I

We mad fly; we
Dream dry; we
Scribble drunk; we
Fake the funk; we
Keeps it real; we
Sly conceal; we
Royal hall; we
Southern drawl; we
Bleed tears; we
Clink cheers; we
Fling curves; we
Gnaw nerves; we
Break it down; we
Class clown; we
Write raw; we
Down by law.

Dear Montana,

It’s been one year.

One year that I’ve lived in your valley along the Clark Fork river, one year that I’ve lived in the West, one year that I’ve hiked up my skirt for your hillsides.

That’s a long courtship by my standards. Usually the caveats, bad habits and dirty laundry cut into the open by now.

Instead, you continue to woo me.

You arch your back of rock, pull me into your canyon veins, and peel me naked.

Most Cherished TNB Readers, From the Farthest Reaches of Outer Mongolia to Some Starbucks Wi-Fi Setup in Downtown Peoria:

 

I’d like to take this opportunity to whole-heartedly welcome you to the finely tuned, hopped-up, fuel-injected, engine humming, all pistons popping Poetry section of The Nervous Breakdown, in glorious 3.0.

My relationship with TNB started back in the original 1.0 days. When Brad Listi first asked me to write for the site, I wasn’t quite sure how to begin. Around that time, however, a dear friend passed away. So I decided to honor his passing by taking a stroll from Santa Monica’s Third Street Promenade, down to the ocean. Armed with only my camera, a notebook, and my dear friend’s favorite food—a corndog—in tow, I marked his passing in photos and various remembrances. That became my very first posting.

Since then, I’ve seen the site go through various incarnations. I’ve seen my own life go through various changes, as well. I’ve become a better writer, a better person; a lot of that having to do with all the wonderful folks I’ve met through TNB. As you’ll witness in either the Poetry section, Fiction section, Arts & Culture, or wherever the site takes you, we have a lot of heart, humor, and intellect to offer.

And we the forever faithful and fearless Poetry team; Associate Editors Uche Ogbuji, Jennifer Duffield White, and Milo Martin and I, as Editors, will do our best to hold the Poetry section to those high standards of quality. Each week, we’ll bring you the most thought-provoking, soul touching, mind melting poetry we can find from those farthest reaches of Outer Mongolia to that Starbucks wi-fi setup in downtown Peoria.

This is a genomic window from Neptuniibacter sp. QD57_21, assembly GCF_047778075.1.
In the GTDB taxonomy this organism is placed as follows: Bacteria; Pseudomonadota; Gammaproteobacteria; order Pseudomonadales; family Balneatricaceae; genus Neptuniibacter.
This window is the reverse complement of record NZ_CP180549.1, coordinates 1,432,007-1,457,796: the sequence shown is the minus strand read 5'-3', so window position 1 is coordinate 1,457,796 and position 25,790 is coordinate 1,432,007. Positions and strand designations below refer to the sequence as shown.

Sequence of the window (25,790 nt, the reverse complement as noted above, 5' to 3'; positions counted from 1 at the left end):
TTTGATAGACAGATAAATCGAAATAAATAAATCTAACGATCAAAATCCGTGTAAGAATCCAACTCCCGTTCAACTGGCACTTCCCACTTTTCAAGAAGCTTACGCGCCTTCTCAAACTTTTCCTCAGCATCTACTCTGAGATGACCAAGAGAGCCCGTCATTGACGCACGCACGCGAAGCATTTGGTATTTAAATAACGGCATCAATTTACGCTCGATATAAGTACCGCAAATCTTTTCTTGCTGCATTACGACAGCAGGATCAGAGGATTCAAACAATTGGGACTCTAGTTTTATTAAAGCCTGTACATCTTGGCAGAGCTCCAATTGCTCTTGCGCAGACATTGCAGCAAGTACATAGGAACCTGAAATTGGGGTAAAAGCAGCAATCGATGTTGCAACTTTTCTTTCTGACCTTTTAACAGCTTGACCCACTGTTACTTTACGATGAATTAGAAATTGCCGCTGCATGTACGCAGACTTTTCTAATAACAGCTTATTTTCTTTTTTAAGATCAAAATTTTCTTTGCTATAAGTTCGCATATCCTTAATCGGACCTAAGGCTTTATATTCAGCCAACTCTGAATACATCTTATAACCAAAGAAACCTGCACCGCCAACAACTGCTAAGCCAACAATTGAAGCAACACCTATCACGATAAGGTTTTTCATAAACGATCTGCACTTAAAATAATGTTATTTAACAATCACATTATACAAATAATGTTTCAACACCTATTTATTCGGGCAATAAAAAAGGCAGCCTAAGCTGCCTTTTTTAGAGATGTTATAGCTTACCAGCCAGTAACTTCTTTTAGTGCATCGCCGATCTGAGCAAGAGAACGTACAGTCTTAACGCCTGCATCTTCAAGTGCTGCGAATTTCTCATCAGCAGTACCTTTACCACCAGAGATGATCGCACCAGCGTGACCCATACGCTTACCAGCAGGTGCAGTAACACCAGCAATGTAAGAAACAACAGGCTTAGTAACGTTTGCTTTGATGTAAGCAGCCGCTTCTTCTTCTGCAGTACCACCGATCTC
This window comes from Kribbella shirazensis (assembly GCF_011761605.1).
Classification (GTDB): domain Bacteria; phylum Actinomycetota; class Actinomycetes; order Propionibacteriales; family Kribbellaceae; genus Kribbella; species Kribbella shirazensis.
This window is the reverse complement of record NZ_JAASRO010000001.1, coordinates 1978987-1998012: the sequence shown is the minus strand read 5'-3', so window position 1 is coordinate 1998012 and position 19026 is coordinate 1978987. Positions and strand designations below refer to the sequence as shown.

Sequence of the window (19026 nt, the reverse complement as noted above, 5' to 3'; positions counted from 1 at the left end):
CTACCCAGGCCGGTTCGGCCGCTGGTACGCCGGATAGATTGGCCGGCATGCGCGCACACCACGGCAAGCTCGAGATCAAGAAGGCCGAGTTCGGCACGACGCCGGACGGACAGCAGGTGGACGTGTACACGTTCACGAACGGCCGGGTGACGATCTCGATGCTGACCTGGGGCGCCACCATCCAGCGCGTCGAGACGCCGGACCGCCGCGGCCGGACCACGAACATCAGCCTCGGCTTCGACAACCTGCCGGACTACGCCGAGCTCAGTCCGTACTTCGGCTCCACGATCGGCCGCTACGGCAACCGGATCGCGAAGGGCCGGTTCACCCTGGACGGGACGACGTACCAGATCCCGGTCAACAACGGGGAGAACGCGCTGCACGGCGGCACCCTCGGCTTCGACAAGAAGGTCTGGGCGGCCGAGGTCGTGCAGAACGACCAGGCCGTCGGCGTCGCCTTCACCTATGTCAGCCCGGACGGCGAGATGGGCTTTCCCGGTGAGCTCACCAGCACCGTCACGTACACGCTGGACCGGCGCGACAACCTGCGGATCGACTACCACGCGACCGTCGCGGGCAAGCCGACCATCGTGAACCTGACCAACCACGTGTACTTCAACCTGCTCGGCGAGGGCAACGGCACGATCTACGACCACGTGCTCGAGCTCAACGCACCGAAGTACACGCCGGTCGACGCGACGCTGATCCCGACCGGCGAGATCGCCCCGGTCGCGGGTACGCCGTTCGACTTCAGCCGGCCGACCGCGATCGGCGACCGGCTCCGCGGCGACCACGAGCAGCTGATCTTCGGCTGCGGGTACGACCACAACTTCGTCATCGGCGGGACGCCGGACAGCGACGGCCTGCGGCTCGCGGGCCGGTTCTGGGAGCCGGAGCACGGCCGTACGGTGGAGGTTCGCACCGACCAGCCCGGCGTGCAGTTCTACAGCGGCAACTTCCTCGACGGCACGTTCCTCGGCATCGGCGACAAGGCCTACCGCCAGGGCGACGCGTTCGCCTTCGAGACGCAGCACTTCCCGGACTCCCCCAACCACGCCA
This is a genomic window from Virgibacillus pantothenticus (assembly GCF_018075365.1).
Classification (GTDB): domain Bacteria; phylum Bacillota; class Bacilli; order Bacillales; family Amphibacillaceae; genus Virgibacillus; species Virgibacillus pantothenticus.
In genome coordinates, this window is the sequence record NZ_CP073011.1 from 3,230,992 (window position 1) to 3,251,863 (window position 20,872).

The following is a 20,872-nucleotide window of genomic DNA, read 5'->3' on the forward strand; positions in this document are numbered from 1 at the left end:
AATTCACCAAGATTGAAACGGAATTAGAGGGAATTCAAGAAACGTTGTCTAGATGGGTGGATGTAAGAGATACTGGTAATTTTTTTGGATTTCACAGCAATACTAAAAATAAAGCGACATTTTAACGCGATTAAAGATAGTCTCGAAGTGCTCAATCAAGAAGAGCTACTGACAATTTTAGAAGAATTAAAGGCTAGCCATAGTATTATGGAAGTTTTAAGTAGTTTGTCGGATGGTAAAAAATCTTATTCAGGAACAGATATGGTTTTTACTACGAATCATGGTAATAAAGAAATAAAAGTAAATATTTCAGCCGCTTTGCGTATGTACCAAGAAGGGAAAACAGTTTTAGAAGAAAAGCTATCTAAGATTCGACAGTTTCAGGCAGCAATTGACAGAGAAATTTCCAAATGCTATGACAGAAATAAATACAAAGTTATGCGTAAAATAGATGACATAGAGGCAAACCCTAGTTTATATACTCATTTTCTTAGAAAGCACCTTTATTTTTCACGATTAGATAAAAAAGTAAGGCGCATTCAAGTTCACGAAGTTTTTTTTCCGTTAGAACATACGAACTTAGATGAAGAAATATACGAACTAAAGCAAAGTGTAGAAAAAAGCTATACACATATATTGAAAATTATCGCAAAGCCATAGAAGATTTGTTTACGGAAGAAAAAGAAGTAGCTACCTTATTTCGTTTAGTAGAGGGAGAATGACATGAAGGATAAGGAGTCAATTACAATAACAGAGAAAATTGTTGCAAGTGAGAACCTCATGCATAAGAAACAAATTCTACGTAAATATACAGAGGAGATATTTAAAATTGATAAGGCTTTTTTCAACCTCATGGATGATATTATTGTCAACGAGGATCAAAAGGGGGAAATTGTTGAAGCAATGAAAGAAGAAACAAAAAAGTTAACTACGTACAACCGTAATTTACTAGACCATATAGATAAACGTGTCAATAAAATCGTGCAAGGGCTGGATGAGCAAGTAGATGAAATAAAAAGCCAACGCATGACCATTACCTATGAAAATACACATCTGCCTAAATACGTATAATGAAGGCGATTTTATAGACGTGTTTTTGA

This week we offer you poetry from such varied talents as Iris Berry, Jackie Sheeler, Lisa Johns, Kenneth Shiffrin, Jerome Dunn, Doug Knott, and this week’s Featured Poet, Michael O’Keefe.

So wherever you are in this big old world of ours, most cherished TNB readers, strap on your seatbelts, rev your engines, shift into overdrive, and get ready to take a ride on the TNB Poetry section in grand and glorious 3.0.

 

Onward and upward,

Rich Ferguson

It’s the cliché metaphor of the last century: The light at the end of the tunnel.

Maybe the guy who hammered and dynamited the railway path through the mountain knew just what it meant.

The barefoot summer is nearly over.

My soles are dirty, maybe permanently so; they are also thick and somewhat wiser than they were when this summer began 2,714 miles east of here.

There are certain things one learns (or doesn’t learn) when driving the highway between New York and Montana.

It might be because this is my last summer in the Adirondack mountains of New York, for a while at least.

Or because my friend Amy is obsessed with the Tarahumara Indians of Mexico and their barefoot running.

Or because I just quit my job of nearly 10 years.

In any case, I’m conducting another experiment,

When the snow melts, things turn up with stories hidden in their decomposition.

A cigarette carton.

An abandoned navy blue sweatshirt.

A stray mitten.

And bones.

I shave my legs more often, dice green vegetables back into my diet, and find myself looking into the mirror in search of a favorable impression more often.

I let the v-lines of my shirt drop seductively low, unhindered by scarf or sweater.

I probably shouldn’t be writing this right now. It’s only January 15.

But I did make it through the darkest month of the year, so I’m going to risk it.

I’m feeling bold.

I have a theory; I have a plan.

Dear TNB Readers,

I took a walk and some photos for you the other day.

It’s Indian Summer in the mountains. The lake still holds the heat of a summer now passed, and I swim at sunset, knowing this may be one of the last moments where everything is deliriously in sync: the body floats, the horizon blooms, and I am nearly naked.

Snow is coming, even though I cannot smell it yet.

You dive in, worrying each time: You might not know this kind of happiness, this kind of wholeness, for another nine months.

After the sun falls behind the western mountains …

I write a letter to Nikki, in my diary, each time the doctor takes a scalpel and carves out another mole.

He takes nipping strokes through my epidermis, dermis, and down to the fat, and drops the tissue—suspect for malignant melanoma—into a vile that’ll go to some lab in New Hampshire.

I should have known this might happen.

I should have known those blissful days might end and nameless evenings of camp fires and star gazing would give way to a time with harsher edges.

I should have known that a love like this changes, and at some point, you’re forced to ask yourself what it is you love and why you stay.

You buy a house. Alone.

You paint your living room. Alone.

One Saturday in October, you force yourself to drive to the hardware store, buy a sander, a pry bar, a carpet knife, a nail set, three kinds of sandpaper, and a can of finish.

One morning in Maine, two 30-something women and a hound-dog of a Rhodesian Ridgeback mix made their way along the circumference of Mackworth Island.

Carol is playing tour guide.